Veterinary Medicine and Auburn
Dr. William LeRoy Broun’s primary aim when he arrived as president of the Alabama Polytechnic Institute in 1882 was to add, or build on, programs that trained students in the agricultural and mechanic arts. With a science and technological background, he headed the Confederate Arsenal at Richmond during the Civil War. By the time President Broun took charge, he began adding faculty members to advance areas that would be key to the South’s overcoming the damages of War and Reconstruction: agricultural research, multiple branches of engineering, pharmacy, chemistry, geology, and veterinary science, among others.
To launch Auburn’s program in veterinary science, President Broun in 1892 hired a young veterinarian, Dr. Charles Allen Cary, an Iowan who at the time was professor of veterinary science at South Dakota Agricultural and Mechanical College but who was already planning study excursions to Columbia, Missouri, and Berlin, Germany.
President Broun convinced Dr. Cary to come to the dirt streets of a village in east Alabama to start a veterinary program. After a three-month “visiting lecturer” appointment and his several months in Germany, Dr. Cary accepted President Broun’s offer of a permanent position. Auburn Veterinary Medicine was born.
Dr. Cary methodically built the program: teaching classes; overseeing construction of modest facilities at what is today the northeast corner of main campus (near Toomer’s Corner); offering free Saturday clinics for area farmers which doubled as laboratories for students; organizing the Alabama Veterinary Medical Association; lobbying for—and getting—legislation authorizing the position of state veterinarian; fighting myriad diseases such as tick fever, hog cholera, and tuberculosis; elevating his program into a degree-granting school; traveling the state to conduct Farmers’ Institutes and hosting Summer School for Farmers, all the forerunner of work seen today in the Cooperative Extension Service; and hiring a succession of highly capable lieutenants who also made their mark in veterinary medicine at Auburn and elsewhere.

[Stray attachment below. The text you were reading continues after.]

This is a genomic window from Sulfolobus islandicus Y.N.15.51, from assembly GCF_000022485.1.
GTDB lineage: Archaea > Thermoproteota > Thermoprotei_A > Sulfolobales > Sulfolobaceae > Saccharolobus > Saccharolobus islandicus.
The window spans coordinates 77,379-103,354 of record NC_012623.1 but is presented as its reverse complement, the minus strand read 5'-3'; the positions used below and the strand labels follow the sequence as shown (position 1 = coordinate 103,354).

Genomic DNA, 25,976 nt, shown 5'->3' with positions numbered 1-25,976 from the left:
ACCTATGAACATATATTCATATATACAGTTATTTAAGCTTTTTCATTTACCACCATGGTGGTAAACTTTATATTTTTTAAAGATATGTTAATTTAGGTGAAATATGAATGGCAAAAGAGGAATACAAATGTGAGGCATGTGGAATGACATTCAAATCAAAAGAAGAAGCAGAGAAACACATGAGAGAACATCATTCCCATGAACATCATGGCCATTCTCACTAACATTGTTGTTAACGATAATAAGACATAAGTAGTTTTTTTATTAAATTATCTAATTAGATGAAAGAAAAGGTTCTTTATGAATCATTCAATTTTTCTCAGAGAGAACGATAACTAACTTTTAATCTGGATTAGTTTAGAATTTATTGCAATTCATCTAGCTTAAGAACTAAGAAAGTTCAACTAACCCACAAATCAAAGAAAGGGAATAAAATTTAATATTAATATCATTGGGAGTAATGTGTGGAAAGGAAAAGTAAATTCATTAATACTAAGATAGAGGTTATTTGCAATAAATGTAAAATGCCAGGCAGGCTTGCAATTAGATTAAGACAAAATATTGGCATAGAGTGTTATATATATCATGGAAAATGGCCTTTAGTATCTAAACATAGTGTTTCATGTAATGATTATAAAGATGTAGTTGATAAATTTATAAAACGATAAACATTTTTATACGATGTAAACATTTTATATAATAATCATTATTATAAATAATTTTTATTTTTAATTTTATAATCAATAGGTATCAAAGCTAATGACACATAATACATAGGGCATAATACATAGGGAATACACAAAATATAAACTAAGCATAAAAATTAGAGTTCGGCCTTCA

After Dr. Cary died in 1935, the program continued under the leadership of Deans I.S. McAdory and R.S. Sugg to relocate to what was then the western border of campus, where the Physiology Building stood from 1922 until its demolition in 2013, to Cary Hall, and to the large and small animal clinics that were built along today’s Donahue Drive.
In 1960, under Dean James Greene, the large animal program relocated two miles to Wire Road to the then-new McAdory Hall. A decade later, the small animal program and veterinary administrative offices joined in new facilities that were later christened Hoerlein Hall and Greene Hall.
The college has grown in almost every imaginable way since the days of Dr. Cary. Today, 480 professional students and several dozen graduate students are preparing for careers in any of several tracks of veterinary medicine. They study under a highly accomplished faculty in state-of-the-art classrooms, laboratories and clinics across a multi-million-dollar campus where world-class research addresses health issues central to both animals and people.
We proudly salute the accomplishments of Dr. Cary and the thousands of men and women who have had, at their core, a commitment to veterinary medicine. The following is a timeline of veterinary medical excellence at Auburn.